Text Input and Editing as a Bottleneck in Mobile Devices for Language Learning

Text Input and Editing as a Bottleneck in Mobile Devices for Language Learning

Roland Sussex (The University of Queensland, Australia)
DOI: 10.4018/978-1-61350-065-1.ch011
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This chapter examines the technical, ergonomic, and cognitive implications for MALL for text input and editing with special reference to the mobile phone, but also in relation to tablets where they are relevant to the argument. It examines a number of options and their implications, and it presents a set of specifications which, if met, will allow mobile devices and MALL to play a fuller role in the writing aspect of language learning.
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Introduction: Mall, Mobiles, And The Learning Experience

The convergence of the mobile phone and the laptop and desktop computers—or rather, the partial usurping of the laptop/desktop functionality by mobile phones—has created a potentially powerful tool and medium for learning in general (Ally, 2009; Danaher et al., 2009; Godwin-Jones, 2008; Herrington, 2009; Pachler et al., 2010), and language learning in particular (Cui and Bull, 2005; Kukulska-Hume and Shield, 2008). The mobile phone contributes connectivity, mobility and convenience, together with interactivity. From the laptop, and the larger computers behind it, we have full multimedia, storage and networking, allowing access to the wider domains of scholarship and research. Making mobile devices able to access the Internet has filled one of the remaining gaps between the two families of IT devices. Mobiles are expected to usurp many of the functions of laptops and desktop computers within a few years, especially since tablets, which sit unstably in the space between mobile phones and laptops, are starting to make an impression on both these areas of computer use (Chen, Chang & Wang, 2008).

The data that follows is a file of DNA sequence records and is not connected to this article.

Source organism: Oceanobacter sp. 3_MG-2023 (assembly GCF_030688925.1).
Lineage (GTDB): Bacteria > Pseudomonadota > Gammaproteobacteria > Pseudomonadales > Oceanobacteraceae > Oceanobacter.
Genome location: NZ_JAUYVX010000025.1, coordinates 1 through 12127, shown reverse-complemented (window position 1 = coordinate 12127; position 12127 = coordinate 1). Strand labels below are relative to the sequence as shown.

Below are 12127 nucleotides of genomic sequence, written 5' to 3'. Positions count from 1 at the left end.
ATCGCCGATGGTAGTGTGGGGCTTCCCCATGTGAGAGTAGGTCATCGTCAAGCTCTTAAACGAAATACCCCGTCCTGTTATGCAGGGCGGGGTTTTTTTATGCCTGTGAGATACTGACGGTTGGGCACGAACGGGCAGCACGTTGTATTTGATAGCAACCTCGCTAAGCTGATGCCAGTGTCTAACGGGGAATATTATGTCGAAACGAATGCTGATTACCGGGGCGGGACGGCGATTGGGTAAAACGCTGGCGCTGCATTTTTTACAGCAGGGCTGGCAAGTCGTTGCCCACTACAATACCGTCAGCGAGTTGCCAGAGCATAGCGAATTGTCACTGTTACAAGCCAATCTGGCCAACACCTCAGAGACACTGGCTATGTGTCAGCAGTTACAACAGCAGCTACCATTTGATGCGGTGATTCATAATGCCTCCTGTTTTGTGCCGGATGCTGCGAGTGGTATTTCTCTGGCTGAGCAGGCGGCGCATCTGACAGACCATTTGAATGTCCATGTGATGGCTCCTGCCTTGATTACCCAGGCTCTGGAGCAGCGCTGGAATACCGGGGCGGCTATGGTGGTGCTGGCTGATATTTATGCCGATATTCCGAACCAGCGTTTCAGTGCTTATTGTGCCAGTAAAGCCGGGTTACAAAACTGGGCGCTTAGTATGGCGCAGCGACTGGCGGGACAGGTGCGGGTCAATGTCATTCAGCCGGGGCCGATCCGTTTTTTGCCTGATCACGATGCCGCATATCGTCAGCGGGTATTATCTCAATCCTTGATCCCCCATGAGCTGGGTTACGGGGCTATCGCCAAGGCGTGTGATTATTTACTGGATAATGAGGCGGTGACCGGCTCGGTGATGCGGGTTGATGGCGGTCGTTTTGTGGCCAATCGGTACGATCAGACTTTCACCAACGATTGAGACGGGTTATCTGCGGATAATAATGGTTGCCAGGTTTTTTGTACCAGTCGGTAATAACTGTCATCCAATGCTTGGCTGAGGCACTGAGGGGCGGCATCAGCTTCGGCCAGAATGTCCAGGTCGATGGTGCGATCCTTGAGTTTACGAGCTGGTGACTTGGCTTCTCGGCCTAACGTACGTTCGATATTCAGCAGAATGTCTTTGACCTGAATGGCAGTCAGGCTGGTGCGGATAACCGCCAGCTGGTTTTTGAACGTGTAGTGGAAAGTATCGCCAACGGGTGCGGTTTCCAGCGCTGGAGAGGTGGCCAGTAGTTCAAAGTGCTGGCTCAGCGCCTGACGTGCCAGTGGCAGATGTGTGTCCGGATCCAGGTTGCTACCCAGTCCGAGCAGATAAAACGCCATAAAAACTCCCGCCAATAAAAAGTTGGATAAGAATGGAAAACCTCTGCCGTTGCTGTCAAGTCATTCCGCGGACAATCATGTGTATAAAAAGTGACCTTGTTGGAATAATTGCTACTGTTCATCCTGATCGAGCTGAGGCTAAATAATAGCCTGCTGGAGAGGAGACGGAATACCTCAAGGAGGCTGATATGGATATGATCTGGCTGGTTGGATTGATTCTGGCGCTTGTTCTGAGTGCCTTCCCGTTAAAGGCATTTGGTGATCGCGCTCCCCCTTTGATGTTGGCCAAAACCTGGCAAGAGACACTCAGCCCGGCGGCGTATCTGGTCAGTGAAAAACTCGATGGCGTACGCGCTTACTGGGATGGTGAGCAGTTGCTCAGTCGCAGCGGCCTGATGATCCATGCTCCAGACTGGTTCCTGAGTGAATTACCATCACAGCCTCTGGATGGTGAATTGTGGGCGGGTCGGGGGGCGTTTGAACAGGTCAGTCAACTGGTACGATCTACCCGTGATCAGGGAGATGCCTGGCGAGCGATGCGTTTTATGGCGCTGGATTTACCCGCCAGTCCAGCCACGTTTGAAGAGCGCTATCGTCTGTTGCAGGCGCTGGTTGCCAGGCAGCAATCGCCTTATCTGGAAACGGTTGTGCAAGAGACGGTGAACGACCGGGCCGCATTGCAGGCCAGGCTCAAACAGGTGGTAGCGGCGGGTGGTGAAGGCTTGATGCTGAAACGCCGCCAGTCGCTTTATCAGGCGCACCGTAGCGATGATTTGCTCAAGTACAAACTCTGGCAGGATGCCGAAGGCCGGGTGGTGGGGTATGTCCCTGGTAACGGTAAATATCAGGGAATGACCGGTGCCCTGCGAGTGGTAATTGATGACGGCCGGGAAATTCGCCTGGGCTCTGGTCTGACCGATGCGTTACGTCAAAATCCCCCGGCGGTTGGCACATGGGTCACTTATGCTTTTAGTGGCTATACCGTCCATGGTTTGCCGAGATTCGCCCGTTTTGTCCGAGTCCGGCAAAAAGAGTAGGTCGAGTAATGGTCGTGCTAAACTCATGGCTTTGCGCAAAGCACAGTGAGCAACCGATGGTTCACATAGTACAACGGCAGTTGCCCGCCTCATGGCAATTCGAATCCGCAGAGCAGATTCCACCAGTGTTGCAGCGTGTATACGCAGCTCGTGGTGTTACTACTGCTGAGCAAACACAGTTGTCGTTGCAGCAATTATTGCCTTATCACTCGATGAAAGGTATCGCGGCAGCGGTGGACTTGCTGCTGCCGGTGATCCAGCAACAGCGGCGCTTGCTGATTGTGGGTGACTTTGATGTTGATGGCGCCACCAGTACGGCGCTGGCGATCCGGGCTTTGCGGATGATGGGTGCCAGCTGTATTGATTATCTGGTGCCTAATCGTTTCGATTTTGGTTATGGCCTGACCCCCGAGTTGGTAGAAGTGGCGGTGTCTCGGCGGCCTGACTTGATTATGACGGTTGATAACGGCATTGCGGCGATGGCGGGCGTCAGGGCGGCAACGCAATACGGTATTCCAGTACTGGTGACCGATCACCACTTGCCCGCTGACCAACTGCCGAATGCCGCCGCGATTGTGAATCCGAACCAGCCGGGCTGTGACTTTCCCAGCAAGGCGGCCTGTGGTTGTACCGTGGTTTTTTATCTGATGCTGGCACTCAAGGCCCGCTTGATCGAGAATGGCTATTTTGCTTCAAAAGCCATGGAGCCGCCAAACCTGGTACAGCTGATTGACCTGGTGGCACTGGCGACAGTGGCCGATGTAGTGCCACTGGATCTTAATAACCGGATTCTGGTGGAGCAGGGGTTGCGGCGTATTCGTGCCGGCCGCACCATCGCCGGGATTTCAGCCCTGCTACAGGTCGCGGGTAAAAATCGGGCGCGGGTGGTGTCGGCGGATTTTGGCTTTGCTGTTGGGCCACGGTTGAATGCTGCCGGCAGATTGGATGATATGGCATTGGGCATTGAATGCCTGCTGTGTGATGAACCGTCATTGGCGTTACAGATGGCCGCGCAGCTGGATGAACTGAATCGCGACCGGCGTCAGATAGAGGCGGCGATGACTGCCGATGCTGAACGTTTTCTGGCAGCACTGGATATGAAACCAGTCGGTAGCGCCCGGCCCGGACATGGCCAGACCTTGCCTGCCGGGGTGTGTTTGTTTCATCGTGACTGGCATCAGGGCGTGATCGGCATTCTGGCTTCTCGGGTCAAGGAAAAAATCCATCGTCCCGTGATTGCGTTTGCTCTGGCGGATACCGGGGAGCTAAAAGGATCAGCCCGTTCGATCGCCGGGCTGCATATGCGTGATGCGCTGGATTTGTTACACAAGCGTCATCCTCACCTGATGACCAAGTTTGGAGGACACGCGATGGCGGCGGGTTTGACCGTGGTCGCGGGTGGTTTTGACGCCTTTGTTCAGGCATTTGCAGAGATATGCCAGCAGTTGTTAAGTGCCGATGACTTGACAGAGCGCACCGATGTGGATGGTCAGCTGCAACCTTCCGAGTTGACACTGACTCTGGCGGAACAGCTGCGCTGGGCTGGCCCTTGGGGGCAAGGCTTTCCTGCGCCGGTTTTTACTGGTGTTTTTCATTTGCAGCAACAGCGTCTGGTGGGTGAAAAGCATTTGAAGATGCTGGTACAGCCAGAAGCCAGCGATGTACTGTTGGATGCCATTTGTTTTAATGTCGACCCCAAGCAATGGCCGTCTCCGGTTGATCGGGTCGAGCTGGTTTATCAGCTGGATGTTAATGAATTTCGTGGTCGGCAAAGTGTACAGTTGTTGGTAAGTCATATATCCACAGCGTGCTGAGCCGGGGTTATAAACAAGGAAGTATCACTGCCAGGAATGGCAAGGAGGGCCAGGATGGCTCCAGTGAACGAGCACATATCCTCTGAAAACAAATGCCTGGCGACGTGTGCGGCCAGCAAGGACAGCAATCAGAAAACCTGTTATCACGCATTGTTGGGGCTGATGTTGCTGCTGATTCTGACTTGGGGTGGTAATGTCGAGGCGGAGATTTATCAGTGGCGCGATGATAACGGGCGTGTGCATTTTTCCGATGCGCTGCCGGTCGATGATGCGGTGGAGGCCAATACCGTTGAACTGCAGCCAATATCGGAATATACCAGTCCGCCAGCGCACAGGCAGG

If the computer allowed the learner to choose about emancipation from the time and space of the classroom, and if wireless networks emancipated users from the need for a physical connexion to the Internet, then mobiles have taken the process a step further in convenience and portability. GSM networks enable unscheduled learning, in small time slices and as opportunities become available. This m- or mobile learning environment is still largely without theory and models, which are being developed bottom-up by practitioners, and to some extent top-down, as e-learning materials and practices are re-purposed for m- use. Supporting learning in this less structured space remains problematic, especially since so much of the onus is now placed on the learner to make sense of the material, discover a means of learning it, and assessing when it has been learnt. Access, interactivity and multimedia on m-devices present splendid opportunities, at least in potential, for new modes of learning.

The downsides of mobile devices, however, are also significant. They include storage, processor speed and capacity, screen size and dynamics, and perhaps most significantly the issue of input and editing, whether of text, graphics, audio or video. In a multimedia interactive enterprise like Mobile-Assisted Language Learning (henceforth: “MALL”) these issues could potentially prove very limiting, and could restrict MALL to a corraled corner of the IT-enhanced language learning spectrum (Cabrero, 2002; Kiernan, 2004; Kukulska-Hulme, 2009; Petersen et al. 2008; Stockwell 2007; 2008).

Mobiles are already strong on the delivery of text, graphics, audio and video, and for the interactive transmission of these media, so long as the processor is not expected to undertake intelligent processing. They are also effective for the input, recording and transmission of audio and video. These features make mobiles suitable for three of the four language functions (listening, speaking, reading).

Writing is the problem, and this is the focus of the present paper. Mobile devices are not strong when it comes to text entry and editing.

There are effectively three options. One is to keep the mobile device as a minor vehicle for text input and editing, and to continue to use laptop or desktop computers for this purpose, with the mobile phone being reserved for short messages like SMS and tweets, and for interactivity using wireless networks. A second option is to add a portable keyboard so as to combine the functionality of a mobile phone with that of a laptop or desktop. A third is to explore ways around the limitations of current keyboard functionality on the mobile phone.

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